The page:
Actually,
Newspapers are not the place to get decent source material. I used to read Muscular Development, great source of health information if you can get by that a high percentage of their target audience uses PED's. What really set them apart is the discussion of studies from all over the world, not just US or EU. They site studies directly. ubMed is good, though a lot of the source material is behind their pay wall. But even the abstracts can be quite useful.

Those test results are a "journalist" over simplifying things. A number of times the headline is not supported by the text in the body... Pretty much have to read the source studies to 1) see if properly designed, 2) what population 3) actual conditions tested.

The failure to lose weight studies (there were several) all had some or all these characteristics. Untrained people, steady state cardio, low intensity short duration, and short periods (weeks to a couple months) and all did not hold calories constant. So yep, people who can't work hard, can't sustain any intensity, and work out for very limited time (think 3x week at 30 minutes) in the short run, can't out run their forks. A very reassuring message for those not wishing to change their ways. However, untrained people would be lucky to burn an apple or 2, 3 times a week grand total <600. Not much. Heck, Garmin's calories estimates come in at about 3k for me in my commute.

Long duration low intensity (around 4 hours) was show in several tests with both moderately fit and fit individuals to induce fat loss. Even better visceral fat (which present the highest risk).

Interval training, was shown to have significant improvement in fitness markers: such as BP, resting pulse, rate of recovery of pulse, power output, muscle development. It showed a lot of improvement in bio-markers such as lipid profiles and blood sugar control and insulin levels. Some fat loss (not necessarily weight) and minor visceral fat loss.

--- Biology is quite complex, and in many cases perverse.
What "we think" is true, or common wisdom is mostly folk lore.
Scientific method is a great way of actually knowing.
Think eating fat make you fat.
or
Dietary cholesterol as a bad thing...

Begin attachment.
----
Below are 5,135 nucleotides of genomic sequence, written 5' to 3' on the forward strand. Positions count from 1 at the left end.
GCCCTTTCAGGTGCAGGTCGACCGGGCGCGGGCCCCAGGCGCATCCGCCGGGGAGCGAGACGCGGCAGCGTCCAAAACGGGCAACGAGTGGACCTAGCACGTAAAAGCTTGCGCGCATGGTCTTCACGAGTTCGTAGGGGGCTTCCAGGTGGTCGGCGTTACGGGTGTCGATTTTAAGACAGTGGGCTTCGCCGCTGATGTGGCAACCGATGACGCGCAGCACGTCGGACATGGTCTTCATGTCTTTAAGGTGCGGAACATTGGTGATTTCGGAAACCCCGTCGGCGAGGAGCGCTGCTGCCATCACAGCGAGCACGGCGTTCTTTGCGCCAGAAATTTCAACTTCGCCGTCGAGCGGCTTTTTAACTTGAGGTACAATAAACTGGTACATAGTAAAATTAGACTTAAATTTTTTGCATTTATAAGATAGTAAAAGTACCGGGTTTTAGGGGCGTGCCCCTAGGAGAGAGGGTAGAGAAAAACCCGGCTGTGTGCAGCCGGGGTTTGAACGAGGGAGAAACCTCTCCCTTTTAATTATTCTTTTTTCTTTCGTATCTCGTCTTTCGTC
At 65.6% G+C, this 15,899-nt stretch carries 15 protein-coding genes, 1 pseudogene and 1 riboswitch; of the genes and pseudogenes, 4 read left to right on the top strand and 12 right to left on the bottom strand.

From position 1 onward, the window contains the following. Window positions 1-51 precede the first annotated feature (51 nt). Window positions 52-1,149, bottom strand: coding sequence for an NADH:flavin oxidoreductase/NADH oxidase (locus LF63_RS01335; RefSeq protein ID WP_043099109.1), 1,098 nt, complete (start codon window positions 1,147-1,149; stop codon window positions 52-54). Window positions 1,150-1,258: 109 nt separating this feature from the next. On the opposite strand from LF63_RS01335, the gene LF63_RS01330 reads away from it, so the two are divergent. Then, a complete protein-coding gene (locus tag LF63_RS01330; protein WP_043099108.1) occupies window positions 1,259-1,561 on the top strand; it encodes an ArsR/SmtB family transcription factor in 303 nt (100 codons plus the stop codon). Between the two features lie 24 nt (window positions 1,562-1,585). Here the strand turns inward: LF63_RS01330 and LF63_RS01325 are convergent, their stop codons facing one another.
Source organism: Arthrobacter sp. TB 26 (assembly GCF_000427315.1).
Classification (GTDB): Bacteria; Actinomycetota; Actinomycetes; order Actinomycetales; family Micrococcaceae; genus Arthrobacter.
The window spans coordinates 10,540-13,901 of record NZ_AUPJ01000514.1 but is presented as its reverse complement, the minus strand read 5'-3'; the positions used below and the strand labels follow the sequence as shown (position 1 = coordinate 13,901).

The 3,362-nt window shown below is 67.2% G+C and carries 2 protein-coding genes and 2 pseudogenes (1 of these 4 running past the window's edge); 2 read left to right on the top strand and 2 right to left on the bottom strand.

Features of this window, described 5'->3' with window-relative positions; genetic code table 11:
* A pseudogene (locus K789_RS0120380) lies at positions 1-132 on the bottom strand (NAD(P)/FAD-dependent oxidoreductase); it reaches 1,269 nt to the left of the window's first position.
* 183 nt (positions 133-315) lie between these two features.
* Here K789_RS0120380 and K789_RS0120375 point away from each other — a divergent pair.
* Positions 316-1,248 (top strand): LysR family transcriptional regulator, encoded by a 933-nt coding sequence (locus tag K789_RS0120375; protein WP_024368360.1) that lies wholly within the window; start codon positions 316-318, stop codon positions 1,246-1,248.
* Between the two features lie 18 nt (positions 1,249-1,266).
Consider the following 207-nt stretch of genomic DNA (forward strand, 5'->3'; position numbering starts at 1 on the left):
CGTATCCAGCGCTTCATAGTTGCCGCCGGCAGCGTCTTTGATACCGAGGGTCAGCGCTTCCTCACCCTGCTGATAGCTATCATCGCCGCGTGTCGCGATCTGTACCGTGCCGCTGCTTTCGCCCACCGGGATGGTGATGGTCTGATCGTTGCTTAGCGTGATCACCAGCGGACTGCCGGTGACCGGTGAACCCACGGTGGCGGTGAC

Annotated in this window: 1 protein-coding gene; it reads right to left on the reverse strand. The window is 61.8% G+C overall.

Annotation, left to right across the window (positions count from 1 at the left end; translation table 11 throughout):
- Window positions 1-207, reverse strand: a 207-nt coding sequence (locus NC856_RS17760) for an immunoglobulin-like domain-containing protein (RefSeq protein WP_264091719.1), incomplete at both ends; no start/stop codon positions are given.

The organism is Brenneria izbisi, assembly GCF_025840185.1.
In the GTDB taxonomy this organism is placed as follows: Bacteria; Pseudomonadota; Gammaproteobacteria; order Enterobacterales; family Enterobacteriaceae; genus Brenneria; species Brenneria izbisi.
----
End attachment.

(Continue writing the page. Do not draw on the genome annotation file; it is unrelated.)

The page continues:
Intervals are awesome. They are the best and fastest way of improving performance. They are the best way of increasing fitness. There are several variants of intervals. They have very significant health benefits.They were shown to create the most health benefits per time spent then anything else studied so far, and in the most diverse populations. So far I have not seen 1 interval type pattern discredited.

Now long ride at pace? well that's quite amorphous. Long? some people think 7 miles, some 70... Pace? even more variable.

long duration low intensity studied was ~>2 hours and ~>4 hours. Intensity was held roughly an easy conversational pace. I'm sure your conversational pace is much faster then mine... But it is a good and accessible measure of effort relative to persons capabilities. ~>4 hours showed much better results in the visceral fat loss and lipid profiles then ~>2. Even when frequency of `>2 was doubled so total work load weekly was constant.

Smiles per hour...
You might be amazed what hauling a loaded bike up a hill will do to you. Especially, after a few miles. Hills are natures intervals. What's your definition of improvement? Seems like you have a narrow definition in mind?
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Old 08-24-13, 04:50 AM   #45
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Actually, exercise doesn't wind up helping much with weight loss. (http://well.blogs.nytimes.com/2009/1...ght-loss/?_r=0)
That is a poor article.
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Old 08-24-13, 08:15 AM   #46
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I'm sure we are all different, but I can't lose weight without exercise. And I really don't do all that well unless I count calories too.

There is a long-standing tradition in "journalism" and "science" where people get a lot of attention when they publish studies that are counter-intuitive about diet, health, and exercise. Like the ones that say exercising a lot will shorten your lifespan, dieting will make you gain weight, etc. I'm not sure when it started, but it's endemic nowadays. And they aren't doing anyone any favors by publishing this misinformation. I understand the impulse, you simply couldn't get an article published that tells the truth about this, and it would be a lot of work given how much self-serving nonsense there is out there.